In the winter term of 2014 (Jan-Apr), TCAT acted as the client for an Advanced Urban and Regional Planning Studio class at Ryerson University. The study that the Ryerson students conducted on TCAT's behalf resulted in the report Bike Lanes, On-Street Parking and Business: A Study of Danforth Avenue in Toronto Danforth Neighbourhood.
Bike Lanes, On-Street Parking and Business: A Study of Danforth Avenue in Toronto Danforth NeighbourhoodAugust 2014
This research paper investigates the implementation of Ontario’s provincial and municipal policies that seek to build communities that encourage walking and cycling. Although policies have recently come a long way in recognizing and promoting active transportation, aligning policy is different than aligning practice, and current policies are not necessarily translating into successful on-the-ground implementation.
A new TCAT report titled "Community Engagement & Active Transportation: Two Demonstration Projects in Toronto" describes a year-long project, part of the Healthy Canada by Design CLASP initiative, to identify interventions to improve walking and cycling in Toronto.
With funding support from the Toronto Atmospheric Fund, the Toronto Centre for Active Transportation (TCAT) and Moving Right Along have produced the report: The Other 25%: Active Transportation Investment and The Big Move.
The Complete Streets Forum 2012, organized by the Toronto Centre for Active Transportation (TCAT), took place on April 23, 2012 at Evergreen Brick Works. An on-line PDF version of the Summary Report is available to download here. Printed copies will also be available for pick-up or mailing. If you'd like some copies to distribute, please email TCAT.
With funding from the Ontario Trillium Foundation, TCAT produced a research report titled Complete Streets Gap Analysis: Opportunities and Barriers in Ontario (revised August 2013), that provides an analysis of the potential for Complete Streets in 17 of Ontario’s largest municipalities.
Highlights from a TCAT report released in 2010 comparing the performance of active transportation in Toronto against other cities in Canada, the United States and Europe using key indicators as benchmarks. This paper was presented at the Walk 21 Conference in Vancouver, BC on October 4, 2011 and published in their proceedings.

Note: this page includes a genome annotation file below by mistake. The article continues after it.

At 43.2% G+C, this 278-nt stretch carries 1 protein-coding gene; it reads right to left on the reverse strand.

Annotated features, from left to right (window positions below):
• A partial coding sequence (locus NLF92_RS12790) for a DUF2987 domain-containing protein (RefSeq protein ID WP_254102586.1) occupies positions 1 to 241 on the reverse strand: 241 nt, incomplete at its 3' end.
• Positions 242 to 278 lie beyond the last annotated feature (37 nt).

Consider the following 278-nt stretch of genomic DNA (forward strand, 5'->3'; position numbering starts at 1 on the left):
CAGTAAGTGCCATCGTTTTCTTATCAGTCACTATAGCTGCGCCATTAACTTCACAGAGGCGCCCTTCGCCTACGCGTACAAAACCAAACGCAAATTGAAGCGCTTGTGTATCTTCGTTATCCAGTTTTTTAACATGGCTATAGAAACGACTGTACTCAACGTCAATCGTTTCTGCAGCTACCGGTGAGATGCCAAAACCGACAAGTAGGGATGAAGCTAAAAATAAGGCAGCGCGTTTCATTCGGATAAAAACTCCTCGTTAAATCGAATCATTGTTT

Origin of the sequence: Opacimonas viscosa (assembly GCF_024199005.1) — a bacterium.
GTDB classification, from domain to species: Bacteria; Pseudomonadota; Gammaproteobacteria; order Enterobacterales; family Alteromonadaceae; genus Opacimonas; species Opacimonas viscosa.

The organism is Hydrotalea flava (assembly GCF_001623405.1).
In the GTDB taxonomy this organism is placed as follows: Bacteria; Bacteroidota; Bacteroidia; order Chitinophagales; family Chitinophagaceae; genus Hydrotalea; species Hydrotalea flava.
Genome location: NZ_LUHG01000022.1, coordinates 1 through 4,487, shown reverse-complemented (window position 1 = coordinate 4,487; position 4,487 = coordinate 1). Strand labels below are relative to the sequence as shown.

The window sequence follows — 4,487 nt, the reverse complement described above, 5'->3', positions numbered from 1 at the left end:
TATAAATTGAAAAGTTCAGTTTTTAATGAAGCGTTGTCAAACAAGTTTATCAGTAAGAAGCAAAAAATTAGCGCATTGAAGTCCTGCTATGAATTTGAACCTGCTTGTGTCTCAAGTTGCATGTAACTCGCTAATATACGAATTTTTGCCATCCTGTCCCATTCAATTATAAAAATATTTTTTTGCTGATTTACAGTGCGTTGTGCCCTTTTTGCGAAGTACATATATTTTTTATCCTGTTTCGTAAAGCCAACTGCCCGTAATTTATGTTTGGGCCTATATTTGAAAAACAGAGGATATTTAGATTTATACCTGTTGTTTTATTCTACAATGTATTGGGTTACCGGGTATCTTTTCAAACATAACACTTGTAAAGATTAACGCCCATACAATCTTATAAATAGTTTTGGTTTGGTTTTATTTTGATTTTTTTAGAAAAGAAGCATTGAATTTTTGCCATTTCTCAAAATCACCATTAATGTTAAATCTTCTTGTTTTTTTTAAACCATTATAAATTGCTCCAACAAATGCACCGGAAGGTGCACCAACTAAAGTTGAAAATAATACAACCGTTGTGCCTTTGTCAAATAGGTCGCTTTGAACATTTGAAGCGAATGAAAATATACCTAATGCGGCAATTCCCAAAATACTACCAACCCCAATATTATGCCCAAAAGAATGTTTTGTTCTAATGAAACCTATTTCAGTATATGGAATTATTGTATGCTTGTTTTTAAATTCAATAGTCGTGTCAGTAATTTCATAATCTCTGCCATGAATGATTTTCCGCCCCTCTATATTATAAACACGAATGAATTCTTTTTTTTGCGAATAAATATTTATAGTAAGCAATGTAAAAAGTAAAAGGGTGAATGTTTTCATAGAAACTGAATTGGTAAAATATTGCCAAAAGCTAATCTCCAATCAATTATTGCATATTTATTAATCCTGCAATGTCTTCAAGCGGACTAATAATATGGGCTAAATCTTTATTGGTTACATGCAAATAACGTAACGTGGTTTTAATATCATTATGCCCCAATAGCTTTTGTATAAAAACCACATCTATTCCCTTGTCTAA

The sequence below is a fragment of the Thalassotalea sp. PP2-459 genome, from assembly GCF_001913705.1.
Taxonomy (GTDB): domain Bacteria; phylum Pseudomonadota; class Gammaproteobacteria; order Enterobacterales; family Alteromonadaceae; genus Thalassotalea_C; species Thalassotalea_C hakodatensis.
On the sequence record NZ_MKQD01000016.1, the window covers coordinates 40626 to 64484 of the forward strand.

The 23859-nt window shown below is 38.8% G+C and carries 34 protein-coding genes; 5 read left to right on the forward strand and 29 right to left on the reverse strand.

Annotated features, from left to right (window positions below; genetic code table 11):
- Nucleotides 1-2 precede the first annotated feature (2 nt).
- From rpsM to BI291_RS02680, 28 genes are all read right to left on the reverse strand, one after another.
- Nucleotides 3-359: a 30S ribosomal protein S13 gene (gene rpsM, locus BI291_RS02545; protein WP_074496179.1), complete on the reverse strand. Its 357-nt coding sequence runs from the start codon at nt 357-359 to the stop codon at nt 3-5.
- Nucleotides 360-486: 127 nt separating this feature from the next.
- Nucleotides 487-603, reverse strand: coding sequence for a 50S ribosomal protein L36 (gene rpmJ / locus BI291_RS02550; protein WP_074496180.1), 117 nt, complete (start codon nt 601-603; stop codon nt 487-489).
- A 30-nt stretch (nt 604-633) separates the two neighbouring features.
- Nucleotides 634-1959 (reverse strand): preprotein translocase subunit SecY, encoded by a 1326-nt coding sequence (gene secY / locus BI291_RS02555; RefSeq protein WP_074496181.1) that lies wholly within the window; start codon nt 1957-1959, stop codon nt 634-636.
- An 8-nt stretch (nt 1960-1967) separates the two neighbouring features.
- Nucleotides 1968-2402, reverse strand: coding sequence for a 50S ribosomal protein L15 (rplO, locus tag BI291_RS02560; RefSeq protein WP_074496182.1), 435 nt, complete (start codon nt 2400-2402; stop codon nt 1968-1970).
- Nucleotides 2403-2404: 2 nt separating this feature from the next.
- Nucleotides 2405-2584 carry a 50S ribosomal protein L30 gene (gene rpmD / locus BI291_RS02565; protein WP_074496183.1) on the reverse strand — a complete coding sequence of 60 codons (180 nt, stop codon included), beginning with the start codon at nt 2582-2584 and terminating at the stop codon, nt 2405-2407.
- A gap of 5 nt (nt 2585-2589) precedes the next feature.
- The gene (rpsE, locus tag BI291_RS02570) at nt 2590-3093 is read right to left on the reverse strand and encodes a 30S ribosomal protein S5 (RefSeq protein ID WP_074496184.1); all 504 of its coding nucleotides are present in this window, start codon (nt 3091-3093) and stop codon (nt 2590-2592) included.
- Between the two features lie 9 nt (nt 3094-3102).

Converting On-Street Parking to Active Transportation in Toronto: Two Studies of Merchant and Patron PreferencesJanuary 2011
Summary of the main findings of two research studies (Bike Lanes, On-Street Parking and Business. A Study of Bloor Street in Toronto's Annex Neighbourhood and Bike Lanes, On-Street Parking and Business Year 2 Report: A Study of Bloor Street in Toronto's Bloor West Village) conducted to determine the public acceptability and potential economic impact of reallocating road space from on-street parking to bike lanes or widened sidewalks.
This research, commissioned by the City of Toronto, teases out issues relevant to community-based walkability audit tools - tools administered by community members, without the need for formal training. The paper was presented at the Walk 21 Conference in the Hague, Holland on November 18, 2010 and published in their proceedings.
This report examined how to accommodate cyclists on arterial roads. Case studies from Toronto, Vancouver, Montreal, Portland, New York City and Berlin demonstrated how policies and practices improve cycling arteries.